The role of Islam in civil cases and the dual system of civil courts poses serious constraints on equal treatment before the law. During the period under review, cases in which Islamic authorities have forcibly taken the bodies of recently deceased individuals from their immediate family continue to occur. The authorities claimed that the deceased were converts and that they needed to be given an Islamic burial. The non-Muslim families of the deceased often fervently dispute these claims. In these cases, non-Muslim family members are asked to appear before the Shari’ah court in order to determine the religion of the deceased. This is unacceptable for these families, since appearing before the Shari’ah court implies the recognition of the Islamic court’s jurisdiction. These cases occur despite the fact that the law clearly states that the Shari’ah court can only deal with Muslims. At the same time, decisions by federal courts strengthened the position of non-Muslims before the law. In December 2007, the federal court decided that Shari’ah courts cannot dissolve a civil marriage. Furthermore, on 8 May 2008, a Shari’ah court in Penang allowed a Chinese convert to renounce Islam. This was the first case of such kind. Taken together, these cases underscore the ambivalence of the developments in Malaysia’s judicial system during the period under review.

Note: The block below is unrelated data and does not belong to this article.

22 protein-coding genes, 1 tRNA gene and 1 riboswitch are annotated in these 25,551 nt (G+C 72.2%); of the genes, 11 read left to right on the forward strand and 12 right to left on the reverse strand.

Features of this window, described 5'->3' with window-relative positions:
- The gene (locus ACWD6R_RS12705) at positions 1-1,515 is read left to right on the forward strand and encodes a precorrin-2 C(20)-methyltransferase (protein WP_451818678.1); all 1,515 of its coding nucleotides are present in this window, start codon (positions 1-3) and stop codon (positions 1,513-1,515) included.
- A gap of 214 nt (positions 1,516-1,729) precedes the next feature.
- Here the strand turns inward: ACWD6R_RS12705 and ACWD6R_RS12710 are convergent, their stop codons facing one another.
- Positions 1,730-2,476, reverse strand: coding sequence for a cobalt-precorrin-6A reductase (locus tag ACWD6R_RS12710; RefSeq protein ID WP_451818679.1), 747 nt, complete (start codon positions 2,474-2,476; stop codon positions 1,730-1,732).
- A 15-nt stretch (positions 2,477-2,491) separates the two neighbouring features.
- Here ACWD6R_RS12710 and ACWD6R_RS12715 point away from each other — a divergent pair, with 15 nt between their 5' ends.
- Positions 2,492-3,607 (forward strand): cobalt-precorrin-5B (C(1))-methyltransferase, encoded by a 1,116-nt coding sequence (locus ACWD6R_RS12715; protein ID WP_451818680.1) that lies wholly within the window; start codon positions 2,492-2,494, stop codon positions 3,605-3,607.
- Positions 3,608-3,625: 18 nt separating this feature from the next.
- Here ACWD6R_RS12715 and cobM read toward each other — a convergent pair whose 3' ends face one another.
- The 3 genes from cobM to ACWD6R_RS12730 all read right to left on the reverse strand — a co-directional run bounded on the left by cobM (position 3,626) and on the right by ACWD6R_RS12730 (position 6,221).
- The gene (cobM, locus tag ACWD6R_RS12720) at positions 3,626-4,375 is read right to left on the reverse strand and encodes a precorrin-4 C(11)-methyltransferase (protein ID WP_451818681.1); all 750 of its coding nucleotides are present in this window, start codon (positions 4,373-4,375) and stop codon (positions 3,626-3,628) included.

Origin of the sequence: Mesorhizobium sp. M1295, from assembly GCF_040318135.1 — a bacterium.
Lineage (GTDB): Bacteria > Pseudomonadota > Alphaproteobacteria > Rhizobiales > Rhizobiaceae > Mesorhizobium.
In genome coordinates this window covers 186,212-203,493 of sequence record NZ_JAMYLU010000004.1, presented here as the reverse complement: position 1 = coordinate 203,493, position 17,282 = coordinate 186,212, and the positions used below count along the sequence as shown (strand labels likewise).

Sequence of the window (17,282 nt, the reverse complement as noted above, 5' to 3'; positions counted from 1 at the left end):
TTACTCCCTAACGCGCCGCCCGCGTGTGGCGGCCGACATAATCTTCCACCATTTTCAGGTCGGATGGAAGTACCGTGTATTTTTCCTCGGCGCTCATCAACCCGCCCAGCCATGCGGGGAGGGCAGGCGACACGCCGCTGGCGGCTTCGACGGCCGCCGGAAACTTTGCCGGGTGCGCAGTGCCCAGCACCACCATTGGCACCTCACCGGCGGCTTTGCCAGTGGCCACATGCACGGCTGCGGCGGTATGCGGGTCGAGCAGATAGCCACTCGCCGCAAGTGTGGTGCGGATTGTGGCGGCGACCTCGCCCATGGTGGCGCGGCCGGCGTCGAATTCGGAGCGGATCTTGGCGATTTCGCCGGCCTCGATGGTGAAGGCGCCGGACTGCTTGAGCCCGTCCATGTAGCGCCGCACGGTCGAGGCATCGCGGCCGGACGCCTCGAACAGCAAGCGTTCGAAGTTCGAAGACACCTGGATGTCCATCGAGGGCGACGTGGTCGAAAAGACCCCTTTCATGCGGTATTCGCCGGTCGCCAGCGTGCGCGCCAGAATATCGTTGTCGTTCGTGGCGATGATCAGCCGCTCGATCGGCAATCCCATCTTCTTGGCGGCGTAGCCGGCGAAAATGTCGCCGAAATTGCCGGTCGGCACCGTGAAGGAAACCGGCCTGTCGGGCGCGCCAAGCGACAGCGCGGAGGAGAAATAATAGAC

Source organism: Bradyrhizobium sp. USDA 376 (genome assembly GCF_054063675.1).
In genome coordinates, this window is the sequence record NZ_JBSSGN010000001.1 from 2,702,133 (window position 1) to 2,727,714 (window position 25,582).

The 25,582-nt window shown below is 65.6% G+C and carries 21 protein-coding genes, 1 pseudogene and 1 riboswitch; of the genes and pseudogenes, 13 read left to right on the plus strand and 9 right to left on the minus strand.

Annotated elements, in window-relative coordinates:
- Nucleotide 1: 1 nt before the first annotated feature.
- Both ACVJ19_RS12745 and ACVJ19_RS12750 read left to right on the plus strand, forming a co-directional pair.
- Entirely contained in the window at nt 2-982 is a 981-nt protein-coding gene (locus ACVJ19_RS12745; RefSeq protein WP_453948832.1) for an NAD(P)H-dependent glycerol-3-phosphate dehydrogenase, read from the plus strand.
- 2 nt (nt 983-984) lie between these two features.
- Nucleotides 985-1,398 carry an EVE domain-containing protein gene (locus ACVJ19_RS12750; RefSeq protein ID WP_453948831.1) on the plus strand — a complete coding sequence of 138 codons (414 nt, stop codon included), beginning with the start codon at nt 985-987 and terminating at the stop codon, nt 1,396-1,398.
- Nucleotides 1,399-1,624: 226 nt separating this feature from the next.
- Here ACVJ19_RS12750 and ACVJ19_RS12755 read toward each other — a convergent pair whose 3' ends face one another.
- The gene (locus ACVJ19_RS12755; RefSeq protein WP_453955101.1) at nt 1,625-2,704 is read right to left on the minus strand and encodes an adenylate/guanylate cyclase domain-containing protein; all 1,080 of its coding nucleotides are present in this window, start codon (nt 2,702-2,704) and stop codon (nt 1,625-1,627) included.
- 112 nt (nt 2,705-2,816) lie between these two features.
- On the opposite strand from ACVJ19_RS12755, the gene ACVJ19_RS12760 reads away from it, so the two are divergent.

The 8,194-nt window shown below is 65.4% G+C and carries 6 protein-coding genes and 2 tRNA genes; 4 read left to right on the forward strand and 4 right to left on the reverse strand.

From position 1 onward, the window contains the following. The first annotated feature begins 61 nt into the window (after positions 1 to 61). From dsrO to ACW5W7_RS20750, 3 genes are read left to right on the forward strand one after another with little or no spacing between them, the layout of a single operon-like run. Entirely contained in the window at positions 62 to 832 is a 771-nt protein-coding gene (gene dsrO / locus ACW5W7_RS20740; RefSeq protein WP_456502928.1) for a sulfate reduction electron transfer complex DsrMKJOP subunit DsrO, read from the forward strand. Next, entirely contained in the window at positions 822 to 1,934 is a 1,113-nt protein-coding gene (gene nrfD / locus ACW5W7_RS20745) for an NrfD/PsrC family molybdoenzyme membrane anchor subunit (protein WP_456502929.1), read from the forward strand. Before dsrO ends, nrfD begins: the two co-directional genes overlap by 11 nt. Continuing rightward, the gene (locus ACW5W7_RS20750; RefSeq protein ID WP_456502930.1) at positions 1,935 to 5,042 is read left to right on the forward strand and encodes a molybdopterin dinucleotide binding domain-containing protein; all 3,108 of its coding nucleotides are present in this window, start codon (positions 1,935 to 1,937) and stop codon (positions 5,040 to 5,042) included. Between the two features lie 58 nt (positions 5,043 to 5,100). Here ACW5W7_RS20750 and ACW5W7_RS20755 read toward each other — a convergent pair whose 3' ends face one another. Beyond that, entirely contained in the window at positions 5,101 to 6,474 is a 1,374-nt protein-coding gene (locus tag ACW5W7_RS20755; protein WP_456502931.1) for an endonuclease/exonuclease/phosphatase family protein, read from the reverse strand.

Civil rights

4 | Stability of Democratic Institutions